A young generation of Lithuanian jazz and improvised music has been blossoming for the last few years, and Katarsis4
could be taken as one of the best examples of those youngsters who are looking toward new sonic approaches by reshaping the heritage of the past and mixing it with their own ideas.Katarsis4
is a saxophone quartet founded by Arminas Bižys (alto and baritone saxophones), Kazimieras Jušinskas
(soprano and alto saxophones), Algirdas Janonis (alto saxophone, hornpipe and electronics) and Danielius Pancerovas
(baritone and alto saxophones). The music the quartet plays might be labeled as improvised with some influences from jazz, academic or even folk areas.
The quartets' eponymous debut album, released by the well-known Lithuanian record label "NoBusinessRecords," consists of fifteen compositions. All four guysArminas, Kazimieras, Algirdas and Danieliusare very well prepared technically and have rich imaginations. By using only saxophones and extended techniques, they are able to create dense sonic structures. But that is not enough; the quartet members step forward in more challenging ways by attempting to establish dialogue between saxophones and objects around them.
On "06:57am" a listener could hear a plastic singing tube; on "Canis Minor," a ping-pong ball jumping into a bowl sound and many more unusual instruments innovatively used by members of Katarsis4
, who are ready to blow listeners' minds with enormously wide musical articulation.
Looking for comparisons, this Lithuanian quartet's debut might be compared with Die Milchstrasse Flockt
album, released in 2018. On one hand, these recordings are different because the first is based on reeds and the second on percussion, but on the other hand the sonic aesthetic of both albums is very similar. Both collectives focus on a minimalistic acoustic approach, drifting toward drone/ambient style passages.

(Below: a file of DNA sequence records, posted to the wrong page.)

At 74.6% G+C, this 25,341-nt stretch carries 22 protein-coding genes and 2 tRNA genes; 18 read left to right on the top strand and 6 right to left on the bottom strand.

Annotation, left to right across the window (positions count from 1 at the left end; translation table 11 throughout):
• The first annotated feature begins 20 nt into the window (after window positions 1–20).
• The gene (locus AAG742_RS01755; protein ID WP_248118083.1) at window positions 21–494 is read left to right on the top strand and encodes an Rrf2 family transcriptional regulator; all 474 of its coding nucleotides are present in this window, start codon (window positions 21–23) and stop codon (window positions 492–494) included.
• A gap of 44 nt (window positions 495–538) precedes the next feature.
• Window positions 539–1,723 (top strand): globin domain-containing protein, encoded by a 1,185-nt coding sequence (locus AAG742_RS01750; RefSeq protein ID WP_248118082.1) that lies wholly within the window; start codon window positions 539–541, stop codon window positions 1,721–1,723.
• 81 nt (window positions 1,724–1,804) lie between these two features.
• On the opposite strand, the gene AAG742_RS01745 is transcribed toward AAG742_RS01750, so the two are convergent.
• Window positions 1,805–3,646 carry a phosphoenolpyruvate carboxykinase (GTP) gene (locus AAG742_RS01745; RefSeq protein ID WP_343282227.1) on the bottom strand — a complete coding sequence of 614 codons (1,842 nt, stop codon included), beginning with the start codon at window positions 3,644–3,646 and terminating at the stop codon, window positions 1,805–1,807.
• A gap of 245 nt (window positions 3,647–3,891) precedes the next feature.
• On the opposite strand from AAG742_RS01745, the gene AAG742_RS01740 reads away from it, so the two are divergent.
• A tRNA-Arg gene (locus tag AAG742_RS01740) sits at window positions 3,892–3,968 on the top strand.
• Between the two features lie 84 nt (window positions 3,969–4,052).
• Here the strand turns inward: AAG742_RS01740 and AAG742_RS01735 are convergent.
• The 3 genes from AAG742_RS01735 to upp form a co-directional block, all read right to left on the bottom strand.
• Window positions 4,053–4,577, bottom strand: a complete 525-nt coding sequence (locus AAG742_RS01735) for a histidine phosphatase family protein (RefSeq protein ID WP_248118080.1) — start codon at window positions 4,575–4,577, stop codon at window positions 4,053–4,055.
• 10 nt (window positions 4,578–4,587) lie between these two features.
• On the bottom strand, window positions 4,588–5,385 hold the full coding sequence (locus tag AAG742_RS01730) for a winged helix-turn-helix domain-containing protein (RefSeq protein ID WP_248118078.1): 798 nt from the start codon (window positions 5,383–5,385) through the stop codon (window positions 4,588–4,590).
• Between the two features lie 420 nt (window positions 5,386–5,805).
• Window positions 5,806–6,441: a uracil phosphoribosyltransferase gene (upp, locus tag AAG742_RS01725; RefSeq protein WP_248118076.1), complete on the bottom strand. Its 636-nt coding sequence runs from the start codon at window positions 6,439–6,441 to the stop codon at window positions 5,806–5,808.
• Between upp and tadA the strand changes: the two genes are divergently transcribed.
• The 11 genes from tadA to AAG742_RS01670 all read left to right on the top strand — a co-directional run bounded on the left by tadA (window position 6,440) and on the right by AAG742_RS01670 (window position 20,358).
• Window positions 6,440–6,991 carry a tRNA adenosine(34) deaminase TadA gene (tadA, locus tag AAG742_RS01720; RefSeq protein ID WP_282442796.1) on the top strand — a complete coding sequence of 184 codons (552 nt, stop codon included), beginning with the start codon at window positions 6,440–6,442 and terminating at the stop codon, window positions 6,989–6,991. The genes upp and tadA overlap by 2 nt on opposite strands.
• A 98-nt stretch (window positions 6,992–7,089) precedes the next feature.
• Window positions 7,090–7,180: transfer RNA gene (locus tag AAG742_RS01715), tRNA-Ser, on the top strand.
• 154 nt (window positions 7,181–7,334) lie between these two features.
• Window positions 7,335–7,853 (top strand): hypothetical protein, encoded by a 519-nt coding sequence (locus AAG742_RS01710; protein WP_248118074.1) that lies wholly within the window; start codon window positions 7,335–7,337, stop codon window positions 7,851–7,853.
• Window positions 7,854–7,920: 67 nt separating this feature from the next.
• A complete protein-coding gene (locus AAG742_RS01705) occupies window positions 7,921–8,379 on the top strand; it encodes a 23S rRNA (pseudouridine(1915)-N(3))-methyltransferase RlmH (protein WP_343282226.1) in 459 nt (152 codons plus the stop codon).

Despite the fact that the debut recording of Katarsis4
is mainly improvised, it is very harmonious. The mood is dreamful, sometimes a little bit nostalgic and melancholic. So, this album is not an example of raw and primordial improvisation in the style of Evan Parker
or Peter Brötzmann
. But no-one and nothing is perfect, including the quartets' album. While listening to this record, time after time, the feeling of coherence fades away. Transitions between different parts are sometimes not smooth enough to get fully into an uninterrupted sonic voyage. That is why this recording might be called the book of sketches occasionally.
But, notwithstanding the critique above, the debut album of Katarsis4
should be taken as positive, inspirational and a very promising voice of young-generation musicians who are shaping their own sound and expanding sonic boundaries. A bright future is around the corner for these four guys!
06:57AM; Canis Minor; Ursa Minor; Leo Minor; Sad Rigla; ŠMC; Alvarium; II; I; Vai kaip
aš buvau jauna mergelė; SMČ; Date; IIII; LIII; 02:19 AM
Arminas Bižys: alto, baritone sax; Algirdas Janonis: alto sax, hornpipe, electronics; Danielius Pancerovas:
baritone, alto sax; Kazimieras Jušinskas: soprano, alto sax